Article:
Demographic profile of older adults using wheeled mobility devices

Amol M. Karmarkar, Brad E. Dicianno, Rosemarie Cooper, Diane M. Collins, Judith T. Matthews, Alicia Koontz, Emily E. Teodorski, Rory A. Cooper

Research output: Contribution to journalArticlepeer-review

29 Scopus citations


The purpose of this study was to determine whether the use of wheeled mobility devices differed with respect to age, gender, residential setting, and health-related factors among older adults. A total of 723 adults ageing 60 and older are representing three cohorts, from nursing homes, the Center for Assistive Technology, and the wheelchair registry from the Human Engineering Research Laboratories. Wheeled mobility devices were classified into three main groups: manual wheelchairs, power wheelchairs, and scooters. Our results found factors including age, gender, diagnosis, and living settings to be associated with differences in use of manual versus powered mobility devices. Differences in use were also noted for subtypes of manual (depot, standard, and customized) and powered (scooter, standard, and customized) mobility devices, on demographic, living arrangements, and health-related factors. Consideration of demographic, health-related, and environmental factors during the prescription process may help clinicians identify the most appropriate mobility device for the user.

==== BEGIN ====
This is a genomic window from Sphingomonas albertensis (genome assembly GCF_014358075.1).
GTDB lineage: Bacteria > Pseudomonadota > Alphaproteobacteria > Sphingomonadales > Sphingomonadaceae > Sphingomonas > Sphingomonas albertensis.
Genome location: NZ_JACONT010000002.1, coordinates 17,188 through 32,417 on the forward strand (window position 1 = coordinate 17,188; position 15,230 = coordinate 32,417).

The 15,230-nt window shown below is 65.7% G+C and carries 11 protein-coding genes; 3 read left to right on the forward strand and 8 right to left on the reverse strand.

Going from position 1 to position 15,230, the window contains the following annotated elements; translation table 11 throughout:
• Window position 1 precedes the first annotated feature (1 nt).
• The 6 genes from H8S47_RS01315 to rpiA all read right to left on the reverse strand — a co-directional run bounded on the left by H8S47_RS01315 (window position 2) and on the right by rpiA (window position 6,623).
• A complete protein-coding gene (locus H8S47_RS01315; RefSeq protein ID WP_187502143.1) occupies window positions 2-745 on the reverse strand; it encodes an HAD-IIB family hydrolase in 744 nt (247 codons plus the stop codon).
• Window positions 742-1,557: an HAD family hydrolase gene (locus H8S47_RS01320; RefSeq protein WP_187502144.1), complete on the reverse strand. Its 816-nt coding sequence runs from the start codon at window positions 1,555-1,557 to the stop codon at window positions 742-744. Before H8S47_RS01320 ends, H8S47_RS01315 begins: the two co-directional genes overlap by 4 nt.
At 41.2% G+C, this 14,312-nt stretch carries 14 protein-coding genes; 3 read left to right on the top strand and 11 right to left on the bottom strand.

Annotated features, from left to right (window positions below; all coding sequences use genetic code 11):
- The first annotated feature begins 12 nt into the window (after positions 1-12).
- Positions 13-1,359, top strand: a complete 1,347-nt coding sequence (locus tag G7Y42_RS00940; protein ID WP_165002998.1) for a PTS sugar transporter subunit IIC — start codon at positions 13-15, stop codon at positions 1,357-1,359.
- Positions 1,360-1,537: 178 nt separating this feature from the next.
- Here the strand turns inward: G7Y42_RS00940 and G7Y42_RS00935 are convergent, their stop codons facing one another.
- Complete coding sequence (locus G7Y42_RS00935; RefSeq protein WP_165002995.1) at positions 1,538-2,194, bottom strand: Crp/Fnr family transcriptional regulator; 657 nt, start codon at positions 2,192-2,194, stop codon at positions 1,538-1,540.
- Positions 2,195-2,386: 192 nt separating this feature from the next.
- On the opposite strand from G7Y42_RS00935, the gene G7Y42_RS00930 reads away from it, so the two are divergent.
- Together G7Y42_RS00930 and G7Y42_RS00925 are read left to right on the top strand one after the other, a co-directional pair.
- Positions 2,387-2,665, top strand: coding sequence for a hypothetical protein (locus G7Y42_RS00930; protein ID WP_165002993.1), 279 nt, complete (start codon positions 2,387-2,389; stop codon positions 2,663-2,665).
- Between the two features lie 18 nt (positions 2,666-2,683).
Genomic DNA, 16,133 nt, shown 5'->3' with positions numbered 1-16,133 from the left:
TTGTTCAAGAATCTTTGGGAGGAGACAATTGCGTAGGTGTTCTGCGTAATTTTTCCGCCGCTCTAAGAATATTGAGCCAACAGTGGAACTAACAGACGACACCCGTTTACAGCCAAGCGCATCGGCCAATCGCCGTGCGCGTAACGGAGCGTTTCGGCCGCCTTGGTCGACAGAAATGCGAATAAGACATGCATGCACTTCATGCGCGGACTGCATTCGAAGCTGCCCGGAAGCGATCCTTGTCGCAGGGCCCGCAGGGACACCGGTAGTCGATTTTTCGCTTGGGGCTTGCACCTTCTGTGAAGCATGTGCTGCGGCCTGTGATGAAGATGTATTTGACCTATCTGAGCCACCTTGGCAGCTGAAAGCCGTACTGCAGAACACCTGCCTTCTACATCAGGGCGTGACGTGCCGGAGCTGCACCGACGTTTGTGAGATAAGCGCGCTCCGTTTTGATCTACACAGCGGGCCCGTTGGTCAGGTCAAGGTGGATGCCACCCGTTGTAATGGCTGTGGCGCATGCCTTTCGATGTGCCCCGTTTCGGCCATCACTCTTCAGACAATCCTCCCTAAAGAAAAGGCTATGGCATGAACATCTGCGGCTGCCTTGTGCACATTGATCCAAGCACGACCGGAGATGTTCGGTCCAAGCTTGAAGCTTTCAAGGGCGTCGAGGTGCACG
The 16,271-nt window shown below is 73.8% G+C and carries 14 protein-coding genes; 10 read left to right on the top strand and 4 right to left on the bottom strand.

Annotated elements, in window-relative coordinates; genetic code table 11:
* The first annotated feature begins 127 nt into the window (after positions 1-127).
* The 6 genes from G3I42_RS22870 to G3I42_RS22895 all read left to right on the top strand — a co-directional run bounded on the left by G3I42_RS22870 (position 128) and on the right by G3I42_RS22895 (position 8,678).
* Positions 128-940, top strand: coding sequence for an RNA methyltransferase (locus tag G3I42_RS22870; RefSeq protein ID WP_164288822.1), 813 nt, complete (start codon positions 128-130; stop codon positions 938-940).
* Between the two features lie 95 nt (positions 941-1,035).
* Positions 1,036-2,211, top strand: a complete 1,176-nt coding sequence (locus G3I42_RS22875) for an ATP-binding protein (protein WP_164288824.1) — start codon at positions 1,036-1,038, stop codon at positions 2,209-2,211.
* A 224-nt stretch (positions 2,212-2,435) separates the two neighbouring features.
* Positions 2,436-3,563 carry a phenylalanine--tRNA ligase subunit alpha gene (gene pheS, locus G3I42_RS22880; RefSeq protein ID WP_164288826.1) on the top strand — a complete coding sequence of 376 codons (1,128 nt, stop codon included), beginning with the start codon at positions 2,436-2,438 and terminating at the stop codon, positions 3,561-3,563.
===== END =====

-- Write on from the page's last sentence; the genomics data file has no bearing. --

Original languageEnglish (US)
Article number560358
JournalJournal of Aging Research
StatePublished - 2011

ASJC Scopus subject areas

  • Geriatrics and Gerontology


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